Also, it sounds like UOSB is confusing cause with effect in attributing AIMS success to increasing numbers of Asian students.
"Nobody...seriously disputes AIMS’s phenomenal success, though a few observers have ascribed it to the fact that the schools’ Asian population has grown significantly in the past decade as their American Indian, black, and Latino populations have declined."
I think it speaks volumes that some people think competence, or the lack thereof, depends on which arbitrarily defined identity group a person belongs to.
let's not forget that this is the school board that intoduced us to the international embarrassment called 'ebonics' (and the genius behind that is now the mayor). these folks are dedicated to keeping their victim narratives alive, not educating students.
Shut 'em down. The last thing we want is educated young blacks who can think for themselves and can see that the Democrat Plantation is a dead end.
When coping with a Con Artist, pay attention
to what she does, not what she says:
No competitor can be allowed to outperform TPTB.
It sounds like Chavis lost money, but let's pretend he made a profit.
If he did so, he still educated kids for HALF of what the district schools spent and did a better job,
Why would this be worse when the district schools spend twice as much money, but don't do a very good job educating kids? Why aren't the lavis benefits packages of public bureaucrats considered a breach of public trust?
Shut down the district schools and give Ben Chavis the administration of them.
Chris, how about a certain fake-o-hantas Senator from MA.
The Lumbees are rent-seeking white people:
One of the largest problems with the Lumbee being acknowledged as a Native American tribe is that throughout their history from the 1700's to the present, the Lumbee are extremely mixed with European and non-European ancestry. The "dilution" of their Indian ancestry adds a huge problem to the supposed authenticity of the Lumbee tribe. The idea of how much "blood" given from you ancestors' race has always been extremely important on deciding how black, Jewish, or Indian a person is. This idea of racial blood also plays a huge role in the U.S. Government concerning the American Indians in the past and still in the present. Laws stipulate that after a person's "racial blood level" goes beneath a certain percentage they are no longer considered an Indian, even if they are part of the social community and share equal cultural values.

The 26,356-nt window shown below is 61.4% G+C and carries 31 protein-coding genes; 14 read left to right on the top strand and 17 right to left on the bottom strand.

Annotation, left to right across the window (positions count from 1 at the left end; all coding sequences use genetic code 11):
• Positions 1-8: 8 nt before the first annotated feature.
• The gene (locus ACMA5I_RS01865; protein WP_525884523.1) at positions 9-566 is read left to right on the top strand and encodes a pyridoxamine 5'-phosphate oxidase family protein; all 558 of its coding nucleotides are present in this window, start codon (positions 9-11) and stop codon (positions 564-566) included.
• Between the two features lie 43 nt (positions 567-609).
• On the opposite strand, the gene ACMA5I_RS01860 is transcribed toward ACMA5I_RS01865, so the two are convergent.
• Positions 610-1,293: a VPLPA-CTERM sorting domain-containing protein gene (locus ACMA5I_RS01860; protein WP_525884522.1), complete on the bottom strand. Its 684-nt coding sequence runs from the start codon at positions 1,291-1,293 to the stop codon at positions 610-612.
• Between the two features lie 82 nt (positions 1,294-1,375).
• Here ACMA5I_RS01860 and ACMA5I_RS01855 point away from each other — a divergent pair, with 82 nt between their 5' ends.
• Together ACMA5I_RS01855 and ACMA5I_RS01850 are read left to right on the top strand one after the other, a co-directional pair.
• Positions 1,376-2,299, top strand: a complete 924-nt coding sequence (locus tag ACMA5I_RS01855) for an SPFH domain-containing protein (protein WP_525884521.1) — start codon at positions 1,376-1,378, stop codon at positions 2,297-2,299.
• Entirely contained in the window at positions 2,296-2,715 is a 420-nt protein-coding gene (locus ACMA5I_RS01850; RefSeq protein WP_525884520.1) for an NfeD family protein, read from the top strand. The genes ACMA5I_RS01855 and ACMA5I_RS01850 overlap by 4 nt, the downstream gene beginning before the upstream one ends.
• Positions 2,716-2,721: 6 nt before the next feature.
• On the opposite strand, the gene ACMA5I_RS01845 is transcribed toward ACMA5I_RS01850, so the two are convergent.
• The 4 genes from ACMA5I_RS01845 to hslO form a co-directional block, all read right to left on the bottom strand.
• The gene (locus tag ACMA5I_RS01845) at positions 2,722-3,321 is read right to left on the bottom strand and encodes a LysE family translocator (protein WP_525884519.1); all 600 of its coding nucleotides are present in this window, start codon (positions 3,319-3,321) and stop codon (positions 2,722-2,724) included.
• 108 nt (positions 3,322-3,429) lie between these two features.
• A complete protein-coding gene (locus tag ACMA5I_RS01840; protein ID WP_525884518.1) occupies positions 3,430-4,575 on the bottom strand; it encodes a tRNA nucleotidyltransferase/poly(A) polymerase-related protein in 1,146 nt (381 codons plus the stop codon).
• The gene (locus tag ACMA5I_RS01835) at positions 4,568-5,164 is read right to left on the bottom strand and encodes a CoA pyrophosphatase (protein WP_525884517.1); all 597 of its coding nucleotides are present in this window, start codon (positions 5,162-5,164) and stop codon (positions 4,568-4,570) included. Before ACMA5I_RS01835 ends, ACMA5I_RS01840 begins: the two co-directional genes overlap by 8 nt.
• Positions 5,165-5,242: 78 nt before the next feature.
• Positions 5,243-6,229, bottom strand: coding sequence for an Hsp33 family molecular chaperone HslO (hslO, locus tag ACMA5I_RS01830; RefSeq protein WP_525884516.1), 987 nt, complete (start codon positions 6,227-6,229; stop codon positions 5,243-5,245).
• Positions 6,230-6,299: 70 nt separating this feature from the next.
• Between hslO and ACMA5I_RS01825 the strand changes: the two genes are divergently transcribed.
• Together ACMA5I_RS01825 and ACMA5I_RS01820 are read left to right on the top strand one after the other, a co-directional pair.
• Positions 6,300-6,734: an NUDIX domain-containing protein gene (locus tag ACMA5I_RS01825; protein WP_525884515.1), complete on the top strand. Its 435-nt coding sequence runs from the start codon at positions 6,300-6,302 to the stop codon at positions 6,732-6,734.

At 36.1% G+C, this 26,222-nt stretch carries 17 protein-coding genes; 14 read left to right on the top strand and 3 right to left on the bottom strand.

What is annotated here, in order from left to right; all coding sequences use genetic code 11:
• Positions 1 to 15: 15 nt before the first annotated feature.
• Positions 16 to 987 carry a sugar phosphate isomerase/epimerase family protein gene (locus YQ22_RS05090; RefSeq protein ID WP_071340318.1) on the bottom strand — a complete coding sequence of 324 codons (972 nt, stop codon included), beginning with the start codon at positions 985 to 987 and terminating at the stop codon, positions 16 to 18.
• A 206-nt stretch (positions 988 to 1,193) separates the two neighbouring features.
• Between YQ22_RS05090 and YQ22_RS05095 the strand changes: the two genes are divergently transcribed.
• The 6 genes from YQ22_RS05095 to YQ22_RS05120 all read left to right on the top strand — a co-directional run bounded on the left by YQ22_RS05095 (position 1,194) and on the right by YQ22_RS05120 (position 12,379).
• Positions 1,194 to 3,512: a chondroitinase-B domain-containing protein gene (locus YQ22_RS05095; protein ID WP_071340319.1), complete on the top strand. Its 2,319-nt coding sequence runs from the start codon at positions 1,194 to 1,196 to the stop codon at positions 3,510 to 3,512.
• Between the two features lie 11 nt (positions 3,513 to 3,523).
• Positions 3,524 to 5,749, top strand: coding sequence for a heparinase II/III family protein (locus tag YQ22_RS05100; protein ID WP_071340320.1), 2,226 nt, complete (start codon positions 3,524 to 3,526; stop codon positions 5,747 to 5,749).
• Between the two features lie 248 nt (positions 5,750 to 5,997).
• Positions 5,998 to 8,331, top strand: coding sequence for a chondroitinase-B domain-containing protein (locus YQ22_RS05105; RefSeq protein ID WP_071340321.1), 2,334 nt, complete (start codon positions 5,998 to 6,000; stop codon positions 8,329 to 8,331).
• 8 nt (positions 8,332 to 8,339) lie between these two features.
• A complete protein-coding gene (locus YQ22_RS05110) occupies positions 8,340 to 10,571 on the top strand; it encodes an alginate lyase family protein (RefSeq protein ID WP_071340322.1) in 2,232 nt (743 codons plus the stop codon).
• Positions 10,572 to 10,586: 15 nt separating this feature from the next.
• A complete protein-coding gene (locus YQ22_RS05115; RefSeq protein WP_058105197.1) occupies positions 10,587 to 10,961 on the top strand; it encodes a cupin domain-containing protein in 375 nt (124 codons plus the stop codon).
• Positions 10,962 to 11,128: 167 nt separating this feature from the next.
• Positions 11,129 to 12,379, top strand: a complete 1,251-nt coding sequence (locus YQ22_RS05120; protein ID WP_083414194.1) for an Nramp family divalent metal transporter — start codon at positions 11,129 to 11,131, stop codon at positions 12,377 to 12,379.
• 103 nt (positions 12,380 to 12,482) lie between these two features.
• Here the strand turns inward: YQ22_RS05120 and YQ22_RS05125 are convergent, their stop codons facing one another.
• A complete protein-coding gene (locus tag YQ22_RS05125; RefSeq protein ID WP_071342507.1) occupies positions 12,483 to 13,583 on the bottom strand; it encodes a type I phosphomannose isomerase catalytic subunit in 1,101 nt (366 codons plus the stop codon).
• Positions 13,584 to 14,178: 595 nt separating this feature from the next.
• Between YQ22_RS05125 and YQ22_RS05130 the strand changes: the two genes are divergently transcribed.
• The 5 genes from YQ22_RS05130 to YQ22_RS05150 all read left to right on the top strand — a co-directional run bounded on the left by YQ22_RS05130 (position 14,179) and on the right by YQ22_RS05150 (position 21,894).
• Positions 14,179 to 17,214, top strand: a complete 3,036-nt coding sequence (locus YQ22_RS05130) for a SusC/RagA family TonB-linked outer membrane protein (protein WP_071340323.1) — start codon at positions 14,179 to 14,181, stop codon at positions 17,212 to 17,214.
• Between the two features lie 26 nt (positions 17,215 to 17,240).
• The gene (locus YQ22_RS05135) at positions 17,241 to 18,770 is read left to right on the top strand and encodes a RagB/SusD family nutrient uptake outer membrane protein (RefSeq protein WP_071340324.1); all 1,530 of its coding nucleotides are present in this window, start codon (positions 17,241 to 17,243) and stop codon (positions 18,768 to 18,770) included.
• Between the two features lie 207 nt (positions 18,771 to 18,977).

AN OPEN LETTER TO THE LUMBEE TRIBAL MEMBERSHIP FROM THE TRIBAL CHAIRMAN
Recently, there has been discussion by the Lumbee Tribal Council regarding my performance as Tribal Chairman. I would like to take this opportunity to address some of the concerns expressed, including the Indian Housing Plan, the purchase of property, and providing financial information requested by the Council. First, let me assure every Lumbee; those enrolled, and those who have yet to enroll that I am committed to the oath I took when I was elected Tribal Chairman. Government funds have not been misused, and I have, and will continue to work cooperatively with the Legislative body of the Lumbee Tribal government.
Several Council members have expressed concerns over the submission of the Indian Housing Plan (IHP) to HUD. The Indian Housing Plan is a roadmap for how tribal housing funds will be spent. I have the authority to submit the Plan to HUD on behalf of the tribal membership. There is no statutory, federal or tribal law requiring the approval of the Indian Housing Plan by Tribal Council; the plan was provided to them on July 9, 2013 for review. There was also a special called meeting on July 16 to review and discuss the IHP as a professional courtesy; however, once again they did not take any action on the plan. While the Plan is due prior to the adoption of the budget, it may be amended at any time to ensure compliance with the Council's adopted budget.